Learning to Fly

In late 2013, a glitch on United Airlines’ website allowed anyone to purchase free airline tickets. They were canceled shortly thereafter and given almost no press coverage, but I felt there was a lesson many could benefit from. Here it is below:

Learning to Fly: The Secret Joys of Finding (and Losing) Unlimited Free Airline Tickets

by Max Brawer

It’s a common bit of advice to live every day as though it were your last. Seize the moment. YOLO as hard as possible. Find your passion by imagining that money was no object.

Well, last Monday, www.United.com let me live that fantasy.

I dug the secret out of a quietly excited co-worker at about 2PM Pacific. A certain order of operations on the United Airlines website was allowing users to book flights for only the mileage fees of $5 to $50 dollars. His friend, early to this finding, had already built the itinerary of a retired billionaire and/or international criminal: Brazil for the World Cup, Japan for the hell of it, a few casual hops between New York and California — all in first class. I almost never book a trip anywhere, but could I be that guy, too?

This unholy power was then bestowed unto me via a quick email explanation. And so it began: I could book anything in the entire world for a few dollars. Damn. Where to begin?

Racing against the impending bug fix, I became anxious and greedy. Flight home for the holidays would be good. Savings: $300. No. Got to think big. The destination came easily: for years I’ve wanted nothing more than to go to Japan. “SFO to NRT, round trip.” But I wasn’t dreaming big enough, was I? As a simple and frugal traveler I hadn’t even considered first class. But there it was, for free.

I panicked at the seat selection screen, seeing no seats available to click. Busted. Dream deferred. But then I realized: years of looking around rows 20-24 for a window seat had trained my brain to ignore the front of the plane. Those big orange candy cone-shaped icons in rows 1-5 were seats. Damn. I booked two tickets, figuring I’d sort out the details later, and made it to the checkout screen: $92 for my dream vacation.

But this isn’t a story about how I got lucky and scored a deal…because I didn’t. United has officially declared that they won’t honor these tickets. What I did score, upon reflection, was a very real exercise in “who am I and what do I want?” The high-stakes ticking-clock experience forced many an internal preference into the light.

I had two tickets to Japan and didn’t want to get greedy (at the time) and change the number. It hit me that I needed to give ticket number two a non-transferrable name. Damn. After years of planning, who would be the first person I’d bring along with me? I bit off a few nails and decided on my brother. And it worked. One life lesson and one trip down. Now what?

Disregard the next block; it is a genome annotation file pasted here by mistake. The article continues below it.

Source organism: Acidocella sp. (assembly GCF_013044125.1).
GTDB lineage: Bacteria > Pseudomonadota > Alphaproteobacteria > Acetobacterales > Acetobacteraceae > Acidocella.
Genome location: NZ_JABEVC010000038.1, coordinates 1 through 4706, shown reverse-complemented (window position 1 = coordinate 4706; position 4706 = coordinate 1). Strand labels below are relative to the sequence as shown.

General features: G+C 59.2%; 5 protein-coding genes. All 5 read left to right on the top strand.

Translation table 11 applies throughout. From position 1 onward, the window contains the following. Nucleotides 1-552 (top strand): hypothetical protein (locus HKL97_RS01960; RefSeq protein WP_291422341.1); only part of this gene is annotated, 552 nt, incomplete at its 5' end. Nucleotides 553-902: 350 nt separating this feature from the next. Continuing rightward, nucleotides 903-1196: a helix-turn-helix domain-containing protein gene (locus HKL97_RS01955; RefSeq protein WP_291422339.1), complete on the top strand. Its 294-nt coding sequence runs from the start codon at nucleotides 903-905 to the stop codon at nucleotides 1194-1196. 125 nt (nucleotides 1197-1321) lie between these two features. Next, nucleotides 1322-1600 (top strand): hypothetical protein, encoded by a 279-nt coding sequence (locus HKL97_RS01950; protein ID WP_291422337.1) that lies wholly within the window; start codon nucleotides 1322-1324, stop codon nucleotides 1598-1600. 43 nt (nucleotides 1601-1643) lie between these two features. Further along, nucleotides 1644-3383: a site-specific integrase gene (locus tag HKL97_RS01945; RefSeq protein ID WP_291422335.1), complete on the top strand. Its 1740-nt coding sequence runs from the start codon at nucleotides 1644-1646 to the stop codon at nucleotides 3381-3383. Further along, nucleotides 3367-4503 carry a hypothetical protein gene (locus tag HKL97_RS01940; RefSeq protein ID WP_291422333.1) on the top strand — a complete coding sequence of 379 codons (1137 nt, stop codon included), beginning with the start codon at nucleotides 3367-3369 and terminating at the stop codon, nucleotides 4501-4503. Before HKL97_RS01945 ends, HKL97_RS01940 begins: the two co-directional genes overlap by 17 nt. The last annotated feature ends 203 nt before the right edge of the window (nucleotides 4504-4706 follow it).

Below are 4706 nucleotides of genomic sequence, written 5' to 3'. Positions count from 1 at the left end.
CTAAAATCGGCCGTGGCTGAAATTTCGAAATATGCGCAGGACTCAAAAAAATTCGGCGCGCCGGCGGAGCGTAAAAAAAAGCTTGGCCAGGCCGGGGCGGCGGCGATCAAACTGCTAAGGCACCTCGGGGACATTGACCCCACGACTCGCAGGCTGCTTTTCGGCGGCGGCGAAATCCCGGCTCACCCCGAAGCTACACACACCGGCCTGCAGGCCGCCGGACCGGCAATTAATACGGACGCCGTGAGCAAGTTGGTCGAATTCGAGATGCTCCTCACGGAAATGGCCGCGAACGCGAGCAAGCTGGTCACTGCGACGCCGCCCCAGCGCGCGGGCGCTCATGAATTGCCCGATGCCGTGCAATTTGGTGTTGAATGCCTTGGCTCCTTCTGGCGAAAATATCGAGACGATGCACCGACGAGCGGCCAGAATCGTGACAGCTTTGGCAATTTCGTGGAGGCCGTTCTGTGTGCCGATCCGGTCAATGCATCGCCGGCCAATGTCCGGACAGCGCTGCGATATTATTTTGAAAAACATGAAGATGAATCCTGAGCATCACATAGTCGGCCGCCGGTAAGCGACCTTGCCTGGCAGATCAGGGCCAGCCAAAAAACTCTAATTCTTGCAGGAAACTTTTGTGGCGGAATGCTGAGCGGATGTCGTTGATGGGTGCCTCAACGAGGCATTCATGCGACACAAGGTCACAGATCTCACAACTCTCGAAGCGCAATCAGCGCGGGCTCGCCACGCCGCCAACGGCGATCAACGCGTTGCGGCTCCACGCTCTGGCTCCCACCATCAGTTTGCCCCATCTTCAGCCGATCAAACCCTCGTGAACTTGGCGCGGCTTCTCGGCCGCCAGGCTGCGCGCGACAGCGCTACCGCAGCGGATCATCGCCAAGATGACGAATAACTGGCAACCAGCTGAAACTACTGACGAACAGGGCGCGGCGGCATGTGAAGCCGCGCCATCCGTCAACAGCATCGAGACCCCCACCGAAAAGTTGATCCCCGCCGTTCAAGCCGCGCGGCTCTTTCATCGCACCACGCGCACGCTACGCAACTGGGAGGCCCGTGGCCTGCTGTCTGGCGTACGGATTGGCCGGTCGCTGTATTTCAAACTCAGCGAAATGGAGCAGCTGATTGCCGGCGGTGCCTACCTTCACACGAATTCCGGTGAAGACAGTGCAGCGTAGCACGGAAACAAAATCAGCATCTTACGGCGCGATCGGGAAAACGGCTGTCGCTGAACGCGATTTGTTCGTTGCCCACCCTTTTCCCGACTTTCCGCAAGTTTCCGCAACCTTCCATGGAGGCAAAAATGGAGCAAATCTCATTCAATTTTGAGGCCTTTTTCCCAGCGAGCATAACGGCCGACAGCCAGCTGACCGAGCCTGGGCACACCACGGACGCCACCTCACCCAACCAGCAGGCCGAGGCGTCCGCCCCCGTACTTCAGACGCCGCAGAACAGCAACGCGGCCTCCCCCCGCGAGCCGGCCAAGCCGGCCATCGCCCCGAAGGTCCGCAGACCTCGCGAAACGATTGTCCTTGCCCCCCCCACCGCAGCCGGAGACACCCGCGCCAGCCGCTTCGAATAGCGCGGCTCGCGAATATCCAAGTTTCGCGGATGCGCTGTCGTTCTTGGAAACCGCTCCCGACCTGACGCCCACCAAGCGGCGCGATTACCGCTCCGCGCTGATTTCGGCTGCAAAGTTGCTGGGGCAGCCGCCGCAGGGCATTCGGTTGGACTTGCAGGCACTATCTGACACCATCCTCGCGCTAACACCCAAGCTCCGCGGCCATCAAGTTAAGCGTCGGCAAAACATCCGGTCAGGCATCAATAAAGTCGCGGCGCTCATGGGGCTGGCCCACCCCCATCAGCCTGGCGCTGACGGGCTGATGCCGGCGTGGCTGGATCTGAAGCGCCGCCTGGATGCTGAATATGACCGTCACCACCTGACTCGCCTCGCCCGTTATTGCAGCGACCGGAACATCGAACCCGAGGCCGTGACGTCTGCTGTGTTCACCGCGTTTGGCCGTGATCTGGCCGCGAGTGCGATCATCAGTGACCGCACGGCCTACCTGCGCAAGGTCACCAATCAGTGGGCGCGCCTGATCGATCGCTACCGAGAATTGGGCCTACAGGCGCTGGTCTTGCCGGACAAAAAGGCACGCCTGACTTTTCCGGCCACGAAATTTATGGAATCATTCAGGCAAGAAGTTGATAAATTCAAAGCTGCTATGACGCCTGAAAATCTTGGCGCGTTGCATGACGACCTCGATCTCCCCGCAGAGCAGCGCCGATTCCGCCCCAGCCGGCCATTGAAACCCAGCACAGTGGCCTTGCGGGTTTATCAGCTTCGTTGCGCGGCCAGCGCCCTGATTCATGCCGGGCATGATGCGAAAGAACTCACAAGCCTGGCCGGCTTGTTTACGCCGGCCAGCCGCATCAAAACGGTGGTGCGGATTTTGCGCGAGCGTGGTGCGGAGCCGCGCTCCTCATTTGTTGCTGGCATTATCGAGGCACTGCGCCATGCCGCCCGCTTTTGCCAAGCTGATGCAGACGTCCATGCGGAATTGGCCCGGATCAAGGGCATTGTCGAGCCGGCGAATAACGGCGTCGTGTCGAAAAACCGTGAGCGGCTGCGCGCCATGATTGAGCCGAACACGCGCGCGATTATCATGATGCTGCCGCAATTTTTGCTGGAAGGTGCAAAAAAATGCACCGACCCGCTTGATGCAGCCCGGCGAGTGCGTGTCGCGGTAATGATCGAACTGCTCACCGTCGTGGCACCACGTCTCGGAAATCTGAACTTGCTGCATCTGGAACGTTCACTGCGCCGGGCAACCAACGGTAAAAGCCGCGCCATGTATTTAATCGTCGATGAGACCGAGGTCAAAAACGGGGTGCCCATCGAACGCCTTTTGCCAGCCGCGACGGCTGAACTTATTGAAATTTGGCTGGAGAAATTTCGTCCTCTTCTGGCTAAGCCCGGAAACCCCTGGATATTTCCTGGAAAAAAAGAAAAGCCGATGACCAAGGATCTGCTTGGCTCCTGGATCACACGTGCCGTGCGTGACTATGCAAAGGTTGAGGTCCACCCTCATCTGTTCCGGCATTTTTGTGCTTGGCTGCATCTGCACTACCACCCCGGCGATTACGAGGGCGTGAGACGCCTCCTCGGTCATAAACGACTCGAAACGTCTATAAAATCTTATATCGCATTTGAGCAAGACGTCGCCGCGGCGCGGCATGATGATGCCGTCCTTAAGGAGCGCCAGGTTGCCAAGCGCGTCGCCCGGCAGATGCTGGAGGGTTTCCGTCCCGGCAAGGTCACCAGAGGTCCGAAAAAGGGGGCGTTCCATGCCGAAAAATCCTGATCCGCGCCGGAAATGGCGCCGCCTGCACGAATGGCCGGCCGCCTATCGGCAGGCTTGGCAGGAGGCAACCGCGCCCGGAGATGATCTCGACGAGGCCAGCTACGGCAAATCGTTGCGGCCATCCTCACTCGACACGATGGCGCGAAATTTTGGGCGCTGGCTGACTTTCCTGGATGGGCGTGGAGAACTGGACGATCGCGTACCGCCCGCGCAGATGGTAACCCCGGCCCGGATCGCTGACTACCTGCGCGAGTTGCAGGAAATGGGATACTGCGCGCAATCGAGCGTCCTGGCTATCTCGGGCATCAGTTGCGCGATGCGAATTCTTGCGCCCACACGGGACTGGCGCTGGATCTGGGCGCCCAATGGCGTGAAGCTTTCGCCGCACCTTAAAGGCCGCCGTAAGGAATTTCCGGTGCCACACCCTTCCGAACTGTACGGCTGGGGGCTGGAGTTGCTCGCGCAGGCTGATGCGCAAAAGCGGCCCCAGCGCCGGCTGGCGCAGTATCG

The difficulty of picking what next on this supermarket spree made me realize how little insight I had into times of year in which I could even travel. I had no more college breaks to rely on and, having only one or two vacation days after my “Japan Trip” was a sad reminder of working life as a United States citizen.

Okay, family first as Walter White would say. I flew my mom cross-country to visit me. Realize I picked a bad weekend, crap. So I “bought” another itinerary. All first class. Now onto me. Where do I want to go? It can be anywhere Max. What about Austin, Texas? Why not. Booked it.

What about something luxurious that I would never pay full price for? Easy: Hawaii. I have a close friend to see AND I can bring a date along. I booked two tickets to Hawaii and forwarded the itinerary with the message “If you’re down…” to a lady-friend, thus becoming that wannabe debonair man of mystery who flies women around the world without notice. Breaking that character I squawked, “booked us two to Hawaii!” A nearby friend lit up: “Us?!”

“Sorry, different us,” I replied.

I was too full of adrenaline and needed to step away from the computer. I began to
reflect and wonder where that adrenaline might have taken others. How many friendships were won and lost in that hour? How many could-be couples took the plunge and proposed an adventure together? How many families booked that one trip that dreamt of for years but never could afford?

One of my favorite expressions is this: the value of flipping a coin to aid a tough decision is not seeing where the coin lands, but realizing what you really wanted as the coin is spinning. Even though the free flights were ultimately invalid, the intensity this experience brought showed us our true colors. Some friends acted altruistically and booked important flights for friends and lovers. Some immediately grabbed a Thanksgiving visit with family. Others told me they didn’t even participate because they just didn’t really feel strongly about seeing any one place.

My reservations may be canceled but my will to travel is emboldened. I never could have told you this before but it looks like I really do want to go to Austin. So I will. And the Japan trip I’ve procrastinated on for so long? I’ve realized how much it means to me and with whom I need to book it. And so I will.

In the future, one can’t simply dream up another United glitch to send them on a spirit quest such as this. However, there are still ways to get the same value. Try going onto Google Maps and saving a road trip. I’m giving you twenty minutes to plan it. Or try going to a site like Kayak and save any one trip into “My Trips.” See what flows. While you’re at it, tell someone that you really want to take an adventure with them. It may not be two first-class tickets to Italy, but acting on a trip that is meaningful to you is worth all the imaginary MileagePlus miles in the world (plus taxes and fees, of course).